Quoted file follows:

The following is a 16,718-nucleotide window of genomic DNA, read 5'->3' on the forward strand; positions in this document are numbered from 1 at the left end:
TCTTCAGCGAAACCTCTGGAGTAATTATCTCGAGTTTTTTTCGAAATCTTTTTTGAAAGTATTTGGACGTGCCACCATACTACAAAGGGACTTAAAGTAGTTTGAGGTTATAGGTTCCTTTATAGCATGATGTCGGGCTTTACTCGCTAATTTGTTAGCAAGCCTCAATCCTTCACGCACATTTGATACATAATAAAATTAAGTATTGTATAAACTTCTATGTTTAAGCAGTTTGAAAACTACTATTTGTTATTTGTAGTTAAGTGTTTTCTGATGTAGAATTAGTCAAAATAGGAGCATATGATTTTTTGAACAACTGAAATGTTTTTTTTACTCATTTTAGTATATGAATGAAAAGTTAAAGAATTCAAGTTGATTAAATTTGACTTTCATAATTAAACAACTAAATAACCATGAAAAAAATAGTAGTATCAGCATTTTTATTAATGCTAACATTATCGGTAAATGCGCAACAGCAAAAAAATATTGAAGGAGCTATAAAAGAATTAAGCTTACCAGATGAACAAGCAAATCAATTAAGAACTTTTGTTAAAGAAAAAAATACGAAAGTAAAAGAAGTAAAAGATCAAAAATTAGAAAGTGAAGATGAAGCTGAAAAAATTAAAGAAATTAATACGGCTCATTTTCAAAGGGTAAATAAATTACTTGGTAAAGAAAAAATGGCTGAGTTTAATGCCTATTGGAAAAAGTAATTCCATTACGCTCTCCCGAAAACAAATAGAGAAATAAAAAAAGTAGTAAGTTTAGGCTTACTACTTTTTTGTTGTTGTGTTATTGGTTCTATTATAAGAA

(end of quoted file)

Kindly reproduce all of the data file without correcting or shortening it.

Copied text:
The following is a 16,718-nucleotide window of genomic DNA, read 5'->3' on the forward strand; positions in this document are numbered from 1 at the left end:
TCTTCAGCGAAACCTCTGGAGTAATTATCTCGAGTTTTTTTCGAAATCTTTTTTGAAAGTATTTGGACGTGCCACCATACTACAAAGGGACTTAAAGTAGTTTGAGGTTATAGGTTCCTTTATAGCATGATGTCGGGCTTTACTCGCTAATTTGTTAGCAAGCCTCAATCCTTCACGCACATTTGATACATAATAAAATTAAGTATTGTATAAACTTCTATGTTTAAGCAGTTTGAAAACTACTATTTGTTATTTGTAGTTAAGTGTTTTCTGATGTAGAATTAGTCAAAATAGGAGCATATGATTTTTTGAACAACTGAAATGTTTTTTTTACTCATTTTAGTATATGAATGAAAAGTTAAAGAATTCAAGTTGATTAAATTTGACTTTCATAATTAAACAACTAAATAACCATGAAAAAAATAGTAGTATCAGCATTTTTATTAATGCTAACATTATCGGTAAATGCGCAACAGCAAAAAAATATTGAAGGAGCTATAAAAGAATTAAGCTTACCAGATGAACAAGCAAATCAATTAAGAACTTTTGTTAAAGAAAAAAATACGAAAGTAAAAGAAGTAAAAGATCAAAAATTAGAAAGTGAAGATGAAGCTGAAAAAATTAAAGAAATTAATACGGCTCATTTTCAAAGGGTAAATAAATTACTTGGTAAAGAAAAAATGGCTGAGTTTAATGCCTATTGGAAAAAGTAATTCCATTACGCTCTCCCGAAAACAAATAGAGAAATAAAAAAAGTAGTAAGTTTAGGCTTACTACTTTTTTGTTGTTGTGTTATTGGTTCTATTATAAGAA